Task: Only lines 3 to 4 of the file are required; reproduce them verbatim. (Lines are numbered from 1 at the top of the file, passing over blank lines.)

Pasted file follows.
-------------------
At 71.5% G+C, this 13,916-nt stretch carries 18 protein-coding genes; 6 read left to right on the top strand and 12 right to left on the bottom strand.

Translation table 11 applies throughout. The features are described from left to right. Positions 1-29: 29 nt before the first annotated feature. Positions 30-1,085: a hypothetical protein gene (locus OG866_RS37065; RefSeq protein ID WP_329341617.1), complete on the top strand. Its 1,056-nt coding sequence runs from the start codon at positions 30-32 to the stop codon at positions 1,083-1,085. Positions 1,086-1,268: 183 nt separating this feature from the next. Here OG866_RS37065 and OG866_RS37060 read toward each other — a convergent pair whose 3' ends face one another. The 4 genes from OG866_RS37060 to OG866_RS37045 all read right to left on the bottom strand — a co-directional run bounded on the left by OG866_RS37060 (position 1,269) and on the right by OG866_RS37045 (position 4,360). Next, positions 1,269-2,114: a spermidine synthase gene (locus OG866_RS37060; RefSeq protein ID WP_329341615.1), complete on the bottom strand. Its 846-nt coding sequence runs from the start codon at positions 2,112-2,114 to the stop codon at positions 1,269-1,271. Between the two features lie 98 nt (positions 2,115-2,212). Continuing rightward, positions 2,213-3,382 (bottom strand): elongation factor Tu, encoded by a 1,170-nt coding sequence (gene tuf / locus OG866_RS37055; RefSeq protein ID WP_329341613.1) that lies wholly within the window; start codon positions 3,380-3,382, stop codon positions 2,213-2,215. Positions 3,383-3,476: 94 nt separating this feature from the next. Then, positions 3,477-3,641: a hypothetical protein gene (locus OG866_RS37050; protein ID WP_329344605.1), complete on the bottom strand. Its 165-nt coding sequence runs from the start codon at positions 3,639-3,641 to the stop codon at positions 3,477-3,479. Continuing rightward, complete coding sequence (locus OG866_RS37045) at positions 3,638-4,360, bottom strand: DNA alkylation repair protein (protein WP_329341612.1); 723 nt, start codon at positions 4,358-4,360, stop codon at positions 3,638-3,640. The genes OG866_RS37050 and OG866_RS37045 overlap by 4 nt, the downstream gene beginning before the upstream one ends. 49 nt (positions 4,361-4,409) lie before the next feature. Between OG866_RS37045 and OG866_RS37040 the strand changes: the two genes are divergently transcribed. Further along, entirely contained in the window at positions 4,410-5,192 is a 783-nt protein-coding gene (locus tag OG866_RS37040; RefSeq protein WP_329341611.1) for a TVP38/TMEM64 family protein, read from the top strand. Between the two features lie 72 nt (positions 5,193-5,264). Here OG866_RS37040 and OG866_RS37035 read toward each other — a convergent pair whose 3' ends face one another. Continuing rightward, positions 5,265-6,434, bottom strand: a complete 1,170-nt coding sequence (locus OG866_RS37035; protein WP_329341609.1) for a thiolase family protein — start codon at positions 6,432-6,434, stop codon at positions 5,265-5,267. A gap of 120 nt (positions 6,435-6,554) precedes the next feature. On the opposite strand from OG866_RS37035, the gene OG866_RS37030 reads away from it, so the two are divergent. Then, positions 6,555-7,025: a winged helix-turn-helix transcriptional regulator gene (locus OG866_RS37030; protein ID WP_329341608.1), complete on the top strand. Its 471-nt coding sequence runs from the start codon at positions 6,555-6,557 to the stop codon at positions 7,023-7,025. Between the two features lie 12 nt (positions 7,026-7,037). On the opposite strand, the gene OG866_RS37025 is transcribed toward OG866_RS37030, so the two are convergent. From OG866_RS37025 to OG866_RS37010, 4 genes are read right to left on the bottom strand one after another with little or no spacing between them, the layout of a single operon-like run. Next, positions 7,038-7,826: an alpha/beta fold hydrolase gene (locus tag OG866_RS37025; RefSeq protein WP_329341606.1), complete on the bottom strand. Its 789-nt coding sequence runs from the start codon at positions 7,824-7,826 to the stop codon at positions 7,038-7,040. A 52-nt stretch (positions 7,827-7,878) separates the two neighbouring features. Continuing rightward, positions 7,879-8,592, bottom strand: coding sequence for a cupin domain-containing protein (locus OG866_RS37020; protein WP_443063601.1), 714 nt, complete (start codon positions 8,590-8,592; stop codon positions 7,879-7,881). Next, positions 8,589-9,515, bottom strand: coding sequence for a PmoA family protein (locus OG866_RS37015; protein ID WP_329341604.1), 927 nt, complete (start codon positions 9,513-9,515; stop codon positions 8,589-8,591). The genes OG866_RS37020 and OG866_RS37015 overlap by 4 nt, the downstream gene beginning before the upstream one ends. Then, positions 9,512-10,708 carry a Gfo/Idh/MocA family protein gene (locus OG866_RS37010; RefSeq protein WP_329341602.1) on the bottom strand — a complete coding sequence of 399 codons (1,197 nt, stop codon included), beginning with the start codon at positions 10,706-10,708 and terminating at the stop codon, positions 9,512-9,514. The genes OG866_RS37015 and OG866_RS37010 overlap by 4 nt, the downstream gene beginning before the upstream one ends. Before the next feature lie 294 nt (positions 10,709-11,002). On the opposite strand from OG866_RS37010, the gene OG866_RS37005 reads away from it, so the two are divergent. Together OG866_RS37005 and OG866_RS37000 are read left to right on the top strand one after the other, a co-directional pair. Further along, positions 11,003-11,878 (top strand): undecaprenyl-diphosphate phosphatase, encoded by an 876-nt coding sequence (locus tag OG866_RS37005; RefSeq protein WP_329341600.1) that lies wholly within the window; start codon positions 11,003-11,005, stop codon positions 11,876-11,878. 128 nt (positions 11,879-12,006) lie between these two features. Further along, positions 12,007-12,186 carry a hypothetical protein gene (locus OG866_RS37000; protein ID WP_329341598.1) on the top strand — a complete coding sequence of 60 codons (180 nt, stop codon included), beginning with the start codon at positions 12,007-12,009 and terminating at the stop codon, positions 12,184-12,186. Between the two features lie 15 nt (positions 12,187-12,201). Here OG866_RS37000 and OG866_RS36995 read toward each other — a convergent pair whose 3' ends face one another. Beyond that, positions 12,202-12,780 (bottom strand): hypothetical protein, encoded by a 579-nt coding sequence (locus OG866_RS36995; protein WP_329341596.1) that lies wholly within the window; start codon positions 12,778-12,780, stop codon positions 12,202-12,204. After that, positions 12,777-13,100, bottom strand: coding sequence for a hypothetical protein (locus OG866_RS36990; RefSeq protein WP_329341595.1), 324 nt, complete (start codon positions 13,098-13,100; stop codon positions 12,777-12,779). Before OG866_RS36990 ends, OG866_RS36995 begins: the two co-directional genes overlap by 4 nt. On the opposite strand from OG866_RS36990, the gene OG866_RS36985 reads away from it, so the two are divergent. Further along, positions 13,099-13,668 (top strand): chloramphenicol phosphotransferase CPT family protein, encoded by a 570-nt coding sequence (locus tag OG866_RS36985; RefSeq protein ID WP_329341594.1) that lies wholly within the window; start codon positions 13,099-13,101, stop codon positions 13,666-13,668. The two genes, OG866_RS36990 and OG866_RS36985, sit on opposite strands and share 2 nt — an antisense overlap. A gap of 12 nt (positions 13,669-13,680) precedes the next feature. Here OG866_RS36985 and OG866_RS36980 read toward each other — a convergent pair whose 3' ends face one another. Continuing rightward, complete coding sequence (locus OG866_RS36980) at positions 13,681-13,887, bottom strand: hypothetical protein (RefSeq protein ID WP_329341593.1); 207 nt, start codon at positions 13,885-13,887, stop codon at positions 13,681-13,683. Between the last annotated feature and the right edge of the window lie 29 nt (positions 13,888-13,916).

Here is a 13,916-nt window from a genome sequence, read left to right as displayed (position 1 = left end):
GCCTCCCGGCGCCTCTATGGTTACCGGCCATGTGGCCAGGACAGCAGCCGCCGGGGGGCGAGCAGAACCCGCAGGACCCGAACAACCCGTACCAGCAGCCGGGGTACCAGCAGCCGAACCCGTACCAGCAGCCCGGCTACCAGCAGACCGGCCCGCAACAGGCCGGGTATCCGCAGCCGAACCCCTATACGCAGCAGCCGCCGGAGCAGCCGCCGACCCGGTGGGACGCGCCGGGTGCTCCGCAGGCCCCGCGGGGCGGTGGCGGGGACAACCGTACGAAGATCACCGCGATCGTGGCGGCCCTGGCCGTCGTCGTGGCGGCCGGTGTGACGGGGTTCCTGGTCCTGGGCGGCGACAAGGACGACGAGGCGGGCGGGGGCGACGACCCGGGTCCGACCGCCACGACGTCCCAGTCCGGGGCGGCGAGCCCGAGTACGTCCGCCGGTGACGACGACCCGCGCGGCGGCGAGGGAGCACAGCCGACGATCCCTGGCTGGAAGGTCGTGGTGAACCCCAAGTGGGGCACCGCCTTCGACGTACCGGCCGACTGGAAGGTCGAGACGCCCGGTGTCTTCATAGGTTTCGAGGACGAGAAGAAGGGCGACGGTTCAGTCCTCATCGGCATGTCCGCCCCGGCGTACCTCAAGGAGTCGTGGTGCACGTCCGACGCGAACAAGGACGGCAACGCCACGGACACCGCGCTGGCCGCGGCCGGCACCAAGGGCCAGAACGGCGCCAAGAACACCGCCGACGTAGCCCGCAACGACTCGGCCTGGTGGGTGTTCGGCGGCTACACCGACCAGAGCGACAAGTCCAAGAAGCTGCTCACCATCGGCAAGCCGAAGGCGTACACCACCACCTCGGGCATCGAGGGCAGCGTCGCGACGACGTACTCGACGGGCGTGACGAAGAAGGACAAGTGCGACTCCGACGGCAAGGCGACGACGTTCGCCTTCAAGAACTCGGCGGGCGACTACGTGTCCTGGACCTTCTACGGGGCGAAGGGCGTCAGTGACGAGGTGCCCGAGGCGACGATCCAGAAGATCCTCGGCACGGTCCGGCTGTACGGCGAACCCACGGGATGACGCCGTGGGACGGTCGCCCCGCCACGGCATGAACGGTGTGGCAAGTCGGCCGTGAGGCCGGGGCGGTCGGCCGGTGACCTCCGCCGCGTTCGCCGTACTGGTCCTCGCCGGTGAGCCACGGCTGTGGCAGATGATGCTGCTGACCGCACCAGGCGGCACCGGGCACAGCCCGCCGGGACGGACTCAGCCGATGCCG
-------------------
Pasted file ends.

Here is a 13,916-nt window from a genome sequence, read left to right as displayed (position 1 = left end):
GCCTCCCGGCGCCTCTATGGTTACCGGCCATGTGGCCAGGACAGCAGCCGCCGGGGGGCGAGCAGAACCCGCAGGACCCGAACAACCCGTACCAGCAGCCGGGGTACCAGCAGCCGAACCCGTACCAGCAGCCCGGCTACCAGCAGACCGGCCCGCAACAGGCCGGGTATCCGCAGCCGAACCCCTATACGCAGCAGCCGCCGGAGCAGCCGCCGACCCGGTGGGACGCGCCGGGTGCTCCGCAGGCCCCGCGGGGCGGTGGCGGGGACAACCGTACGAAGATCACCGCGATCGTGGCGGCCCTGGCCGTCGTCGTGGCGGCCGGTGTGACGGGGTTCCTGGTCCTGGGCGGCGACAAGGACGACGAGGCGGGCGGGGGCGACGACCCGGGTCCGACCGCCACGACGTCCCAGTCCGGGGCGGCGAGCCCGAGTACGTCCGCCGGTGACGACGACCCGCGCGGCGGCGAGGGAGCACAGCCGACGATCCCTGGCTGGAAGGTCGTGGTGAACCCCAAGTGGGGCACCGCCTTCGACGTACCGGCCGACTGGAAGGTCGAGACGCCCGGTGTCTTCATAGGTTTCGAGGACGAGAAGAAGGGCGACGGTTCAGTCCTCATCGGCATGTCCGCCCCGGCGTACCTCAAGGAGTCGTGGTGCACGTCCGACGCGAACAAGGACGGCAACGCCACGGACACCGCGCTGGCCGCGGCCGGCACCAAGGGCCAGAACGGCGCCAAGAACACCGCCGACGTAGCCCGCAACGACTCGGCCTGGTGGGTGTTCGGCGGCTACACCGACCAGAGCGACAAGTCCAAGAAGCTGCTCACCATCGGCAAGCCGAAGGCGTACACCACCACCTCGGGCATCGAGGGCAGCGTCGCGACGACGTACTCGACGGGCGTGACGAAGAAGGACAAGTGCGACTCCGACGGCAAGGCGACGACGTTCGCCTTCAAGAACTCGGCGGGCGACTACGTGTCCTGGACCTTCTACGGGGCGAAGGGCGTCAGTGACGAGGTGCCCGAGGCGACGATCCAGAAGATCCTCGGCACGGTCCGGCTGTACGGCGAACCCACGGGATGACGCCGTGGGACGGTCGCCCCGCCACGGCATGAACGGTGTGGCAAGTCGGCCGTGAGGCCGGGGCGGTCGGCCGGTGACCTCCGCCGCGTTCGCCGTACTGGTCCTCGCCGGTGAGCCACGGCTGTGGCAGATGATGCTGCTGACCGCACCAGGCGGCACCGGGCACAGCCCGCCGGGACGGACTCAGCCGATGCCG